What happens if you wash viscose?
Is this rug worth cleaning? If it’s wall-to-wall, hire a professional in-home carpet cleaner. But for wool, silk, cotton, Navajo, Turkish, Afghani, Berber, Chinese or other woven rugs, the answer can often be found on the blog Rug Chick. Lisa Wagner, Rug Chick herself, is an owner with her mother of K. Blatchford’s Rug Cleaning in San Diego. Ms. Wagner teaches rug cleaning to professionals; her next workshop, in McKeesport, Pa., is April 24 through 26. “I share our mistakes over the decades, ” she said. Ms. Wagner was born into the business; her father, Don Blatchford — her parents are long divorced — is a rug broker. Her mother, Kate Blatchford, is a weaver and rug-repair specialist. Ms. Wagner is, in other words, a rug geek. “I’m part of a Facebook group, ” she said, “that posts pictures daily asking, ‘What’s my rug and where’s it’s from?’ ”
Q. Oriental-style rugs are sold everywhere. How do you know it’s a good rug?
A. If you can see the same design on the back as on the front, that’s woven. Buy that, not tufted. Wool is the best; practically indestructible and sustainable. Hand-woven is the most valuable. It’s a piece of the weaver’s soul. But Karastan does very good machine-woven rugs. On the other hand, if you see a canvas or burlap material on the back, that’s a tufted rug. Those are typically made in India and China, where they use a lot of glue and sometimes bad latex. It looks like a pile rug but may last only 5 or 10 years. Woven wool rugs last centuries.
Q. I’ve heard of artificial or “art silk.” What does that mean?
A. I had a decorator come in with a rug and say, “It’s a wool and silk rug.” I had to say, “It’s a wool and viscose rug.” It was labeled “manmade silk.” You’d think that means silkworm silk, not machine-made viscose. Viscose rayon is weak. It yellows, doesn’t hold colors. It sheds. If you buy a room-size silk rug, and it’s under $1, 000, it may not be real silk.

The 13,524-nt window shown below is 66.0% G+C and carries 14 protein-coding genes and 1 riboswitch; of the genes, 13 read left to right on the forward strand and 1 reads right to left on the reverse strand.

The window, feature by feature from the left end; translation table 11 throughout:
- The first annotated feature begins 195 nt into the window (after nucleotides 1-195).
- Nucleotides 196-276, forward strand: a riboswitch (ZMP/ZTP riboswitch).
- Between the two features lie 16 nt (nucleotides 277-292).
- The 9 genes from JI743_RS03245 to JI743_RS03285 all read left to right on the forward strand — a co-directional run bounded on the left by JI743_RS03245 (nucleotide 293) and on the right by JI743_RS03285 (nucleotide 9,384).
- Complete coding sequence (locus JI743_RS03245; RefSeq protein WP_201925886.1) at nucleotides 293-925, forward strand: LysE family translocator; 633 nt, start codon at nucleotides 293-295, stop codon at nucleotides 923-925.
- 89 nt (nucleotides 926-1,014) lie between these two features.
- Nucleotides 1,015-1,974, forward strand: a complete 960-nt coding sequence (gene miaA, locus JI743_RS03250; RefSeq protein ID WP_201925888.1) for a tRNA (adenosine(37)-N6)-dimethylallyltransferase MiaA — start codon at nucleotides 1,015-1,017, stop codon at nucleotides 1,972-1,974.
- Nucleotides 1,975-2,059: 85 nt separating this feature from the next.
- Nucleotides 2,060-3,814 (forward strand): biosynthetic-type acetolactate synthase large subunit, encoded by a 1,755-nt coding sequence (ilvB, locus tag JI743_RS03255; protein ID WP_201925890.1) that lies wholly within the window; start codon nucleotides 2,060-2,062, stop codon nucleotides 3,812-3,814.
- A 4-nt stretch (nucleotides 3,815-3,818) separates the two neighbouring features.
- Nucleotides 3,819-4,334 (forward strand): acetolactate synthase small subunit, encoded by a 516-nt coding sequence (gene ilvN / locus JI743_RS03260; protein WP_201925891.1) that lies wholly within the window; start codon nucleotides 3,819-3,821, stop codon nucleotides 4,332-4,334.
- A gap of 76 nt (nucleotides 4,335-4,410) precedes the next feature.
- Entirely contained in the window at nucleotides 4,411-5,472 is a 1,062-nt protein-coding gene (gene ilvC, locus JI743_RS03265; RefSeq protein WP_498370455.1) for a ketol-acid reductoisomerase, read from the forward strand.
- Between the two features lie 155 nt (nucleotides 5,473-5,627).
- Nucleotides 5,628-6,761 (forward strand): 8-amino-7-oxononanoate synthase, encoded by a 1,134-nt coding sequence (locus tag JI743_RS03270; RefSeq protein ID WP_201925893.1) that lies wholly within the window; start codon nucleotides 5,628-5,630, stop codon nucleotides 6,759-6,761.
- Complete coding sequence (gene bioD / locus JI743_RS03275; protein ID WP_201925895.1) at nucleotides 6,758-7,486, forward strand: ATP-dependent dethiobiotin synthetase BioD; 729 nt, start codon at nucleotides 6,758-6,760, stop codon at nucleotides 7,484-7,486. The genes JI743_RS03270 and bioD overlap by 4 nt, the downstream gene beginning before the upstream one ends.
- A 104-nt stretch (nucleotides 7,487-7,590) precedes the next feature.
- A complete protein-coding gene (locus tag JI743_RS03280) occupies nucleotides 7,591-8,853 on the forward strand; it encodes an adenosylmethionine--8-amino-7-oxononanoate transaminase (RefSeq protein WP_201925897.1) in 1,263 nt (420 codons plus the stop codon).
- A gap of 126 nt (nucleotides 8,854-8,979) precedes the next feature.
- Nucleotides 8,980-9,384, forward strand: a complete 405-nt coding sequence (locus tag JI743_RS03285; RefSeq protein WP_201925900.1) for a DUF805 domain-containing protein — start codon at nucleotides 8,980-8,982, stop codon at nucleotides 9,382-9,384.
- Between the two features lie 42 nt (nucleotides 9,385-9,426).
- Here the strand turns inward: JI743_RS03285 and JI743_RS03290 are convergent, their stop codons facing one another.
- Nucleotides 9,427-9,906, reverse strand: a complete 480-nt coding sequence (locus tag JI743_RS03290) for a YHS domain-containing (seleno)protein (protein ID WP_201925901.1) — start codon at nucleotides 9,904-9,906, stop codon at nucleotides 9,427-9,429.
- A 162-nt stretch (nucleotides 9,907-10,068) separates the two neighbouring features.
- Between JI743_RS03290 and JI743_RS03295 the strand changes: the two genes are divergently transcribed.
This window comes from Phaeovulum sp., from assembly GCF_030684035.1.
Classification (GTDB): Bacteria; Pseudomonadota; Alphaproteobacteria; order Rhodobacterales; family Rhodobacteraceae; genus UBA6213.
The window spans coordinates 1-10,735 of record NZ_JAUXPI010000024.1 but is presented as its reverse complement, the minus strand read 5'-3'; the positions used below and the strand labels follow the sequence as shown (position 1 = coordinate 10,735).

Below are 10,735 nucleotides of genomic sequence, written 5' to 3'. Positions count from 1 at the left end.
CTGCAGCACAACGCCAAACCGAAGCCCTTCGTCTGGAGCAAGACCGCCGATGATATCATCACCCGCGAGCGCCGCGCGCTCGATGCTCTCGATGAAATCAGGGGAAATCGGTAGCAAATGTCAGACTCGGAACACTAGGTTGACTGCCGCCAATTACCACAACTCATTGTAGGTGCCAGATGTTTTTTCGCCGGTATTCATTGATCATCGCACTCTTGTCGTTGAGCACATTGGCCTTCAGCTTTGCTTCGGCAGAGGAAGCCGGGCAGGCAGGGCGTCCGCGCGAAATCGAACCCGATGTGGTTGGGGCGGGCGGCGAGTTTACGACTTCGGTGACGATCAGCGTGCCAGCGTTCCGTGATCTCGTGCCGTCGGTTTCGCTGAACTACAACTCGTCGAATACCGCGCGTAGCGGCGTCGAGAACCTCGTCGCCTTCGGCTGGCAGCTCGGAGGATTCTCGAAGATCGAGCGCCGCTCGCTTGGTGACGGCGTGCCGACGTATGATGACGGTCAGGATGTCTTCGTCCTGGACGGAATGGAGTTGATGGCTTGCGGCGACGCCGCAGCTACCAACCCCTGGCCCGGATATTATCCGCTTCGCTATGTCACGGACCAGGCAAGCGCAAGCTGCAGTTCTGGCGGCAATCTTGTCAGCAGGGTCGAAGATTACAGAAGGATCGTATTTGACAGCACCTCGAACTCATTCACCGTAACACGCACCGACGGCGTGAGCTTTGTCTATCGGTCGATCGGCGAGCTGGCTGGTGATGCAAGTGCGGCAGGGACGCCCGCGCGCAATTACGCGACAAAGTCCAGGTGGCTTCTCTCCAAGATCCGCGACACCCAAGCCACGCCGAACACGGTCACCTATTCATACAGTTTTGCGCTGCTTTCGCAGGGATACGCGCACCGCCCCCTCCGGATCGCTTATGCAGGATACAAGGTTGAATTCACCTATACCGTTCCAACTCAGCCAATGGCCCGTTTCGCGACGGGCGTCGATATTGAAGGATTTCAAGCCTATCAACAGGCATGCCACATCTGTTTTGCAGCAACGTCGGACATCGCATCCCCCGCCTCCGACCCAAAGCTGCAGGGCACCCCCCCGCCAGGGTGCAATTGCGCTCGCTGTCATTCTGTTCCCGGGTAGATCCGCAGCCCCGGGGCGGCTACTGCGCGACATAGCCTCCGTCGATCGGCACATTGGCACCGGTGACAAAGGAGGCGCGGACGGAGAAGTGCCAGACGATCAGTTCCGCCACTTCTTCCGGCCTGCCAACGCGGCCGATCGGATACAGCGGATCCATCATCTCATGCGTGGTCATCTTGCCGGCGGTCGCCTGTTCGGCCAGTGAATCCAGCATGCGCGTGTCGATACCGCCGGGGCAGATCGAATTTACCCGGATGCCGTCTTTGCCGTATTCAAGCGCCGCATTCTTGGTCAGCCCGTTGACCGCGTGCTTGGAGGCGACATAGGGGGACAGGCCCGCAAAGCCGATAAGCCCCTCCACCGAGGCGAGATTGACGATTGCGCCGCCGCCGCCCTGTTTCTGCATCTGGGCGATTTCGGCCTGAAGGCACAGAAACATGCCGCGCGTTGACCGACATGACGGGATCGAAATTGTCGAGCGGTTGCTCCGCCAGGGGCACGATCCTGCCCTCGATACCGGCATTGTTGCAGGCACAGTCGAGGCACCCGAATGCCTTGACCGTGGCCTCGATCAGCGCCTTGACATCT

Q. Can you vacuum too much?
A. Today’s vacuums may be too aggressive, especially if there is hard floor underneath. You need to sweep a wool rug with a carpet sweeper. When you vacuum, once a week or two, use a canister vacuum, and set the beater bar high for less abrasion. Vacuum from side to side, not end-to-end, so you don’t grab the fringe. Once a year, take the rug outside and vacuum the back to get embedded dirt out that causes fiber wear. Then vacuum the top again. If you whack a corner and see a dust poof, it needs to be washed.
Q. You say rugs should be washed every two to three years. Why?
A. Even if a rug doesn’t look dirty, it slowly gets duller and the fringe starts to look bad. If you wait, dust, especially silica, sinks down. Whether the base is cotton or wool, when it’s walked on, those pieces saw away at the fiber. That’s what makes a rug go bare, not foot traffic. It’s foot traffic on a rug that hasn’t been swept, beaten and washed — even if it has a good rubber rug pad underneath, which cushions compression.
Q. What are common mistakes?
A. Putting a plant on a rug. Years later, you take the rug up, and a perfect circle drops out. The pad doesn’t allow air to circulate. A wool rug may feel dry, but moisture has seeped to the bottom. First mildew, then dry rot, and you have to repair.
Q. Do you handle all kinds of rugs?
A. Yes. Navajo rugs are similar to Afghani rugs in that they can bleed when they get wet. In preparing the wool for weaving, there needs to be a lot of rinsing. In Afghanistan and in the desert there is limited water, so the weavers start with wool that has extra dye.
Q. What makes you frustrated?
A. It sometimes costs less to make a rug abroad than to clean it here. We charge about $4.50 a square foot. People bring in a rug with a latex backing. It’s shedding powder. The marble dust to stiffen the latex, that’s the white dust you see under some rugs. I say skip cleaning, because it costs more to wash and repair such rugs, and apply the savings toward a good woven rug.
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